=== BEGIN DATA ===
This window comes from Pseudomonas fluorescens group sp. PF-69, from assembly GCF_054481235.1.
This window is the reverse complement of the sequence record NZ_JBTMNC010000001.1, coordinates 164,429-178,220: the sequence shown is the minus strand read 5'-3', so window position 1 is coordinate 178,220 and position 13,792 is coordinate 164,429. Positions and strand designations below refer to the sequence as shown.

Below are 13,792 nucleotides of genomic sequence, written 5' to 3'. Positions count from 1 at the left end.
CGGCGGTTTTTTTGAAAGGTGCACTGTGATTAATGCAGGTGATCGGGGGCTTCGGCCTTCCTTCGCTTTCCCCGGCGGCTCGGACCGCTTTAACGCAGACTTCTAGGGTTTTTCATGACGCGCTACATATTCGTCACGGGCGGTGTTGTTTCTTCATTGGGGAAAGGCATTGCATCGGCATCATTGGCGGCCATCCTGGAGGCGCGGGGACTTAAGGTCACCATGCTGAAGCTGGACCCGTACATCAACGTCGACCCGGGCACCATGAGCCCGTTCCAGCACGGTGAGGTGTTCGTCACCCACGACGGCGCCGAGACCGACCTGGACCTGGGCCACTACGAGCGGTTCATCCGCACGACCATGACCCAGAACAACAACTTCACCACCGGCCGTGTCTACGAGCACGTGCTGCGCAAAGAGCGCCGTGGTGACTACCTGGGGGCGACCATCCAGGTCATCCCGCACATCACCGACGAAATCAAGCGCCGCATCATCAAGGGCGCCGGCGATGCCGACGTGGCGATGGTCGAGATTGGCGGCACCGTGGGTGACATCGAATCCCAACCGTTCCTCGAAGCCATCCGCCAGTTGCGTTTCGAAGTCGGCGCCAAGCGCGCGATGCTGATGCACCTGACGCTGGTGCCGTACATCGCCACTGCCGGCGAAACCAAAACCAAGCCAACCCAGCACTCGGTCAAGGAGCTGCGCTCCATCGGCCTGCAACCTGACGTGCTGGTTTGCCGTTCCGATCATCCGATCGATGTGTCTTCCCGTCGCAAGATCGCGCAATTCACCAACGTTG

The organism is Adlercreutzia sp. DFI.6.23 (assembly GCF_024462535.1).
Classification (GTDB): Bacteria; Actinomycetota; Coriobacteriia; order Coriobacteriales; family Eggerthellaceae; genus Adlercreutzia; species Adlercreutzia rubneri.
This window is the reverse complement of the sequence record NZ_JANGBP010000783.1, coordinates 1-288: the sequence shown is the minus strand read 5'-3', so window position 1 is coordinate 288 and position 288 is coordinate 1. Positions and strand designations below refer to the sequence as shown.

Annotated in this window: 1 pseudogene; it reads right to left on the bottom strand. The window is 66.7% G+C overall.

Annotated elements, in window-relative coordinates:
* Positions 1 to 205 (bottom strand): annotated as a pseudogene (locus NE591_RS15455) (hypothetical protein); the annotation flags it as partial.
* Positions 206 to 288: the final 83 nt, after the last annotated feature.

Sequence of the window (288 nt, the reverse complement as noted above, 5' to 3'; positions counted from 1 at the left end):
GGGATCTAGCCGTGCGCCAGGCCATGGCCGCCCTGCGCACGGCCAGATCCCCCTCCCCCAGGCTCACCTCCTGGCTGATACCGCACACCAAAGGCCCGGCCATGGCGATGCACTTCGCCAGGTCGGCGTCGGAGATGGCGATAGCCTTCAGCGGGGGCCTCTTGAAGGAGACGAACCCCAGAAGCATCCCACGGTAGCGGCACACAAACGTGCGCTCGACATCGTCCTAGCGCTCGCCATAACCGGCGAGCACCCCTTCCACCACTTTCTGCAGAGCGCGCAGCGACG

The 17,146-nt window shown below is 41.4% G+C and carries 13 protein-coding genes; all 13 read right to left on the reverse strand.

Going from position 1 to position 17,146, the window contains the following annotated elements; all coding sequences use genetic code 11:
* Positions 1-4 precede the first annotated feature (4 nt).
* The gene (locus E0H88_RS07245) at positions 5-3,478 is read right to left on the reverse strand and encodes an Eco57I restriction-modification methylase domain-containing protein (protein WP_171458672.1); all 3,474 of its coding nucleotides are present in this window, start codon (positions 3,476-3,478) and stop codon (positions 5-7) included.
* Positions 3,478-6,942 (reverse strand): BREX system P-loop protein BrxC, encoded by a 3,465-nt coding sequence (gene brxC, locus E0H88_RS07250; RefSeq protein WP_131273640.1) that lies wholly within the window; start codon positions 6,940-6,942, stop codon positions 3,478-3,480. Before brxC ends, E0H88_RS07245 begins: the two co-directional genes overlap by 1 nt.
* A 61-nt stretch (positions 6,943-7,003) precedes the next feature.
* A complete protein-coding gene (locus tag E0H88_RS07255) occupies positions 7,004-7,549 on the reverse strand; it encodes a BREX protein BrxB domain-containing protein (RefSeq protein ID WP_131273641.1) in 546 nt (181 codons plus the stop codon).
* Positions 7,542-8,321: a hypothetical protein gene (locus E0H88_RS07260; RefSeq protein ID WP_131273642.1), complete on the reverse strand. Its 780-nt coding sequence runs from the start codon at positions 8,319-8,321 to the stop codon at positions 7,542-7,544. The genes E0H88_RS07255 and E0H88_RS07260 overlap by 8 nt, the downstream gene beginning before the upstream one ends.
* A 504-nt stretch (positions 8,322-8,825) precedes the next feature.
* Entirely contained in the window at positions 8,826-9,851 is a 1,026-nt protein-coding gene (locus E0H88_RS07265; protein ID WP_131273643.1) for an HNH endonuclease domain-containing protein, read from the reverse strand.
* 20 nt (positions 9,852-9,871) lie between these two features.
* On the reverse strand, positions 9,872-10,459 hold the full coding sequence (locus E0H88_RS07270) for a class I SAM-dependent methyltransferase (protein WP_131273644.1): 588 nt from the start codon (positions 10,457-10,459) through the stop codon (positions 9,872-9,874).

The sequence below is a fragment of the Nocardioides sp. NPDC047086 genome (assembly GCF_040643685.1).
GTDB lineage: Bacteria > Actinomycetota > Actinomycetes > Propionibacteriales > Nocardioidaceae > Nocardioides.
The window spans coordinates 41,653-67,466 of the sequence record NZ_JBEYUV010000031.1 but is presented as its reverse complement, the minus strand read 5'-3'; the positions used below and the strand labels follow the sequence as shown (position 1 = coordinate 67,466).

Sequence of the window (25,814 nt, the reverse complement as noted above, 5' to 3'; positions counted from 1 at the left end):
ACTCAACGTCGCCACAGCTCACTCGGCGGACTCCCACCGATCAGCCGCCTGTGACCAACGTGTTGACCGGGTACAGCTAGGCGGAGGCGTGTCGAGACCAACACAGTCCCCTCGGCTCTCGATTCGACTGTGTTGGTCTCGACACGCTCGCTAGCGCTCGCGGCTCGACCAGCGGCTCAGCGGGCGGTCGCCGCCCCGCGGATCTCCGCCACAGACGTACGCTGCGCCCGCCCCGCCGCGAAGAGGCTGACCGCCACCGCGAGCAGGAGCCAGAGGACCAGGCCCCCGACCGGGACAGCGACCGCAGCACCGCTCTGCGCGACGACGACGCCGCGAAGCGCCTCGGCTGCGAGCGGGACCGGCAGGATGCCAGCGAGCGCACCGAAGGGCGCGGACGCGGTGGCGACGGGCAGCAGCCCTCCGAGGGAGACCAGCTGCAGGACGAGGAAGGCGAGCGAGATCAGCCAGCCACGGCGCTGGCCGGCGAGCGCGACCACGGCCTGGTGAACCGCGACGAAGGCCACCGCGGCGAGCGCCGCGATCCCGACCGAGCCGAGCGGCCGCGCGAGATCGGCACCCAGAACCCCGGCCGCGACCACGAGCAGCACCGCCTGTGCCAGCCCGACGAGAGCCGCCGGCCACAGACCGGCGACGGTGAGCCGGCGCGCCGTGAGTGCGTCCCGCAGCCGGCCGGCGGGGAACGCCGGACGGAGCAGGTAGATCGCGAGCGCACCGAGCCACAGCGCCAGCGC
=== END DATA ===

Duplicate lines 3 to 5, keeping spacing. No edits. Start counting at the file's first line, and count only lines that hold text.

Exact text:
Below are 13,792 nucleotides of genomic sequence, written 5' to 3'. Positions count from 1 at the left end.
CGGCGGTTTTTTTGAAAGGTGCACTGTGATTAATGCAGGTGATCGGGGGCTTCGGCCTTCCTTCGCTTTCCCCGGCGGCTCGGACCGCTTTAACGCAGACTTCTAGGGTTTTTCATGACGCGCTACATATTCGTCACGGGCGGTGTTGTTTCTTCATTGGGGAAAGGCATTGCATCGGCATCATTGGCGGCCATCCTGGAGGCGCGGGGACTTAAGGTCACCATGCTGAAGCTGGACCCGTACATCAACGTCGACCCGGGCACCATGAGCCCGTTCCAGCACGGTGAGGTGTTCGTCACCCACGACGGCGCCGAGACCGACCTGGACCTGGGCCACTACGAGCGGTTCATCCGCACGACCATGACCCAGAACAACAACTTCACCACCGGCCGTGTCTACGAGCACGTGCTGCGCAAAGAGCGCCGTGGTGACTACCTGGGGGCGACCATCCAGGTCATCCCGCACATCACCGACGAAATCAAGCGCCGCATCATCAAGGGCGCCGGCGATGCCGACGTGGCGATGGTCGAGATTGGCGGCACCGTGGGTGACATCGAATCCCAACCGTTCCTCGAAGCCATCCGCCAGTTGCGTTTCGAAGTCGGCGCCAAGCGCGCGATGCTGATGCACCTGACGCTGGTGCCGTACATCGCCACTGCCGGCGAAACCAAAACCAAGCCAACCCAGCACTCGGTCAAGGAGCTGCGCTCCATCGGCCTGCAACCTGACGTGCTGGTTTGCCGTTCCGATCATCCGATCGATGTGTCTTCCCGTCGCAAGATCGCGCAATTCACCAACGTTG

The organism is Adlercreutzia sp. DFI.6.23 (assembly GCF_024462535.1).